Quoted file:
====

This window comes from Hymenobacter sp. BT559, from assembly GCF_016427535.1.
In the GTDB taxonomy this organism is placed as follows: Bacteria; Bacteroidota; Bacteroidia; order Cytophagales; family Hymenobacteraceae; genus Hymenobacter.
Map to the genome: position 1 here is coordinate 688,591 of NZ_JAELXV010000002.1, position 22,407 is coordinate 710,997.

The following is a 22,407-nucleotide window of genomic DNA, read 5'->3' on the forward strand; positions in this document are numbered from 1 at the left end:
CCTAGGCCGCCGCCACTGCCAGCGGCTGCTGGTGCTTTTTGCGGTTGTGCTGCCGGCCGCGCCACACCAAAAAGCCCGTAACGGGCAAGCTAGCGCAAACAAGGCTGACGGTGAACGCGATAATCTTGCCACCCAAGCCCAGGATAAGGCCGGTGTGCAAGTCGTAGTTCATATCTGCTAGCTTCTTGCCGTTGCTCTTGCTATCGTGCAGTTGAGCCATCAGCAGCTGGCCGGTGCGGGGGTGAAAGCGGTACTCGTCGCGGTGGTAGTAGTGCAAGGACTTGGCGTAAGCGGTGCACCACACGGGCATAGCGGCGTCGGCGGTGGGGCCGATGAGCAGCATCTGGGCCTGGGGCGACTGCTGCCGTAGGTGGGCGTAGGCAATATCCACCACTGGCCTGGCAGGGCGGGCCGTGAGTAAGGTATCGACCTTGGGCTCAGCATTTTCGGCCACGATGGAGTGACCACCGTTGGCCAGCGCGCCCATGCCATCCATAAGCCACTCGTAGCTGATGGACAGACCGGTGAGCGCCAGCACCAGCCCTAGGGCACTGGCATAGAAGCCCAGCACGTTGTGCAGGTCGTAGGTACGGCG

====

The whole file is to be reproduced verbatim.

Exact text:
This window comes from Hymenobacter sp. BT559, from assembly GCF_016427535.1.
In the GTDB taxonomy this organism is placed as follows: Bacteria; Bacteroidota; Bacteroidia; order Cytophagales; family Hymenobacteraceae; genus Hymenobacter.
Map to the genome: position 1 here is coordinate 688,591 of NZ_JAELXV010000002.1, position 22,407 is coordinate 710,997.

The following is a 22,407-nucleotide window of genomic DNA, read 5'->3' on the forward strand; positions in this document are numbered from 1 at the left end:
CCTAGGCCGCCGCCACTGCCAGCGGCTGCTGGTGCTTTTTGCGGTTGTGCTGCCGGCCGCGCCACACCAAAAAGCCCGTAACGGGCAAGCTAGCGCAAACAAGGCTGACGGTGAACGCGATAATCTTGCCACCCAAGCCCAGGATAAGGCCGGTGTGCAAGTCGTAGTTCATATCTGCTAGCTTCTTGCCGTTGCTCTTGCTATCGTGCAGTTGAGCCATCAGCAGCTGGCCGGTGCGGGGGTGAAAGCGGTACTCGTCGCGGTGGTAGTAGTGCAAGGACTTGGCGTAAGCGGTGCACCACACGGGCATAGCGGCGTCGGCGGTGGGGCCGATGAGCAGCATCTGGGCCTGGGGCGACTGCTGCCGTAGGTGGGCGTAGGCAATATCCACCACTGGCCTGGCAGGGCGGGCCGTGAGTAAGGTATCGACCTTGGGCTCAGCATTTTCGGCCACGATGGAGTGACCACCGTTGGCCAGCGCGCCCATGCCATCCATAAGCCACTCGTAGCTGATGGACAGACCGGTGAGCGCCAGCACCAGCCCTAGGGCACTGGCATAGAAGCCCAGCACGTTGTGCAGGTCGTAGGTACGGCG